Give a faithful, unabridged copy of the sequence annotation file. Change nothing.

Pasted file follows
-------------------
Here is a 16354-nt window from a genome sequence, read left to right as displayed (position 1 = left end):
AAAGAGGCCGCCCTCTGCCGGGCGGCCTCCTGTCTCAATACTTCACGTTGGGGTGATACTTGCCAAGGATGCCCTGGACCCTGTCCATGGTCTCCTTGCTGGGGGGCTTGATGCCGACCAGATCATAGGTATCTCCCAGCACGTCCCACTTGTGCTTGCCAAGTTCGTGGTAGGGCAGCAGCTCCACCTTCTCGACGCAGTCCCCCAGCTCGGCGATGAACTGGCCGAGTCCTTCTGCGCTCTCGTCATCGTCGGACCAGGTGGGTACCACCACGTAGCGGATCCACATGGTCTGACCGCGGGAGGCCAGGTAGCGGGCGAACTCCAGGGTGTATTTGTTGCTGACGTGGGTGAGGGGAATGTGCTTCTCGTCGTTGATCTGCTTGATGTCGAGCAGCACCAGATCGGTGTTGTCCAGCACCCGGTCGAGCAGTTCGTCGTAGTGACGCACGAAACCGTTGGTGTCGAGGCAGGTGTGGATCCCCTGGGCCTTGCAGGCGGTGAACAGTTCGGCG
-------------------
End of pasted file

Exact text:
Here is a 16354-nt window from a genome sequence, read left to right as displayed (position 1 = left end):
AAAGAGGCCGCCCTCTGCCGGGCGGCCTCCTGTCTCAATACTTCACGTTGGGGTGATACTTGCCAAGGATGCCCTGGACCCTGTCCATGGTCTCCTTGCTGGGGGGCTTGATGCCGACCAGATCATAGGTATCTCCCAGCACGTCCCACTTGTGCTTGCCAAGTTCGTGGTAGGGCAGCAGCTCCACCTTCTCGACGCAGTCCCCCAGCTCGGCGATGAACTGGCCGAGTCCTTCTGCGCTCTCGTCATCGTCGGACCAGGTGGGTACCACCACGTAGCGGATCCACATGGTCTGACCGCGGGAGGCCAGGTAGCGGGCGAACTCCAGGGTGTATTTGTTGCTGACGTGGGTGAGGGGAATGTGCTTCTCGTCGTTGATCTGCTTGATGTCGAGCAGCACCAGATCGGTGTTGTCCAGCACCCGGTCGAGCAGTTCGTCGTAGTGACGCACGAAACCGTTGGTGTCGAGGCAGGTGTGGATCCCCTGGGCCTTGCAGGCGGTGAACAGTTCGGCG